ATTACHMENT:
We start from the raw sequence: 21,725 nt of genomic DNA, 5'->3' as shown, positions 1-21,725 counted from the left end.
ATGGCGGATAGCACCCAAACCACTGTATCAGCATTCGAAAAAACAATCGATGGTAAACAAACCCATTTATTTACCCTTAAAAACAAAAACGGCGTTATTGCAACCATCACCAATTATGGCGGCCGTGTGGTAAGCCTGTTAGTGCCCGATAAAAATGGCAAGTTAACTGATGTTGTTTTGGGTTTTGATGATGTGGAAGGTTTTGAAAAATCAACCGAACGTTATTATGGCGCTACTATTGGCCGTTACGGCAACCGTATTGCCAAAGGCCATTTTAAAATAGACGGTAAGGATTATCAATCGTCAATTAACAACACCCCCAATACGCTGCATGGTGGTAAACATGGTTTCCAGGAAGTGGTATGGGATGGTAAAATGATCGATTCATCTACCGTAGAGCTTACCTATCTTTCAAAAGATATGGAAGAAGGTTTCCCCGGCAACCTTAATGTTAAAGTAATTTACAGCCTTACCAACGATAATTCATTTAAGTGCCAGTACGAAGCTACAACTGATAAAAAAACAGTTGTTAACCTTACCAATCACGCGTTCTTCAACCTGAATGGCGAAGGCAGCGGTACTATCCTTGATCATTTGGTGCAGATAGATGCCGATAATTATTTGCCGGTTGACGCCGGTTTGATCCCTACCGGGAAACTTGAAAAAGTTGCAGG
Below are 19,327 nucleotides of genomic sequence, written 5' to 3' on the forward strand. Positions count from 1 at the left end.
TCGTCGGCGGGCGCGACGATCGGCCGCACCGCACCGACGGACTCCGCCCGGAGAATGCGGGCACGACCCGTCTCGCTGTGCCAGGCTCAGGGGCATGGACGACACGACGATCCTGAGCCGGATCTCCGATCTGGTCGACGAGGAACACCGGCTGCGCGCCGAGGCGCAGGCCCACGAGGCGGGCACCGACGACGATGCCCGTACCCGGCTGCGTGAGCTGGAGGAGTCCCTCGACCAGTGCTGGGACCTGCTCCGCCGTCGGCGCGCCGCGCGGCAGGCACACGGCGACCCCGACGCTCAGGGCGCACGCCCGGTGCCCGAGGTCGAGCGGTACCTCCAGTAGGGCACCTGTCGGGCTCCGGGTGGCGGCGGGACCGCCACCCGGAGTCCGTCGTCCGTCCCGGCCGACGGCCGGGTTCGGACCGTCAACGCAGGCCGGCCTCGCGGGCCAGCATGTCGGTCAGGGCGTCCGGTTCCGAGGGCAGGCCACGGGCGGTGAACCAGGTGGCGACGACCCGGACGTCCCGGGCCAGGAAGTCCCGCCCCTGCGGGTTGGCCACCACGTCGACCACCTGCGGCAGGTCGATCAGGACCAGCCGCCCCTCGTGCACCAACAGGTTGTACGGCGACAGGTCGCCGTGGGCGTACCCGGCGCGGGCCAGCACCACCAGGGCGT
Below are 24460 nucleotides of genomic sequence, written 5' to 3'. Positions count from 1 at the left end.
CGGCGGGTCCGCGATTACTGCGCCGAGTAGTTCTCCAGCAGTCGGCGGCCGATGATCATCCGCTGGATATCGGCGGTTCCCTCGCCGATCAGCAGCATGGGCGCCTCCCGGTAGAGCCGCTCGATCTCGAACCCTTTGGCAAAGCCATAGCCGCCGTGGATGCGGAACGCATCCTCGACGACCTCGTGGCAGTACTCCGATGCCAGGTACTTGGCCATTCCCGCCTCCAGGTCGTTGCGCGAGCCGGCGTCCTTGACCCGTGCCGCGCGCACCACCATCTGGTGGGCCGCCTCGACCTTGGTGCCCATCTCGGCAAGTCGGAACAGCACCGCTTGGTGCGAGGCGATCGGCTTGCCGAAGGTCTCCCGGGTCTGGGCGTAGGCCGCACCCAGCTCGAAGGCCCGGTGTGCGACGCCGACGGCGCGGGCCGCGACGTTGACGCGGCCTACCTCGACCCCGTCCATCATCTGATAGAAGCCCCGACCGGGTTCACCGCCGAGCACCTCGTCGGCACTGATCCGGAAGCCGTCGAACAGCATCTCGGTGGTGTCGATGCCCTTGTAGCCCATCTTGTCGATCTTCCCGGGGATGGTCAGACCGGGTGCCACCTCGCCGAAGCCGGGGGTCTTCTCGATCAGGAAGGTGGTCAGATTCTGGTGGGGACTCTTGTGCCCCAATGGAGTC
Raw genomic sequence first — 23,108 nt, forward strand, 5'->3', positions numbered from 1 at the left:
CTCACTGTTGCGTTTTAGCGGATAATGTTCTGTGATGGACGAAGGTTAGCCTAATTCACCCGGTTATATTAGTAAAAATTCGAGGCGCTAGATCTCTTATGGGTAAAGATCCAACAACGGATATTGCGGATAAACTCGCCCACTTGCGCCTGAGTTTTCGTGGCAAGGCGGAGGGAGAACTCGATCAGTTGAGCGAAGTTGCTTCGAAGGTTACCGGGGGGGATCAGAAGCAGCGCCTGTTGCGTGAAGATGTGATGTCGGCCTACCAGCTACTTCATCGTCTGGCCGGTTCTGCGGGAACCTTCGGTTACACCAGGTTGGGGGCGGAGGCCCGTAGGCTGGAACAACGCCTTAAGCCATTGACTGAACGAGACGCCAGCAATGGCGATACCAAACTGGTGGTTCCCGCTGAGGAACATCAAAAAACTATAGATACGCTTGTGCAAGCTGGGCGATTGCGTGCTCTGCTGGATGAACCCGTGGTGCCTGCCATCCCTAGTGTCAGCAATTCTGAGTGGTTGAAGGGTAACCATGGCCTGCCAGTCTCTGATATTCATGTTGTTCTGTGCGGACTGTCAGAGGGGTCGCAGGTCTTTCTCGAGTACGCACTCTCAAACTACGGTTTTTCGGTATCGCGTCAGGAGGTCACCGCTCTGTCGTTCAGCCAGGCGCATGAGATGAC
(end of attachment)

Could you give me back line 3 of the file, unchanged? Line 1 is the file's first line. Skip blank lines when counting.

Below are 19,327 nucleotides of genomic sequence, written 5' to 3' on the forward strand. Positions count from 1 at the left end.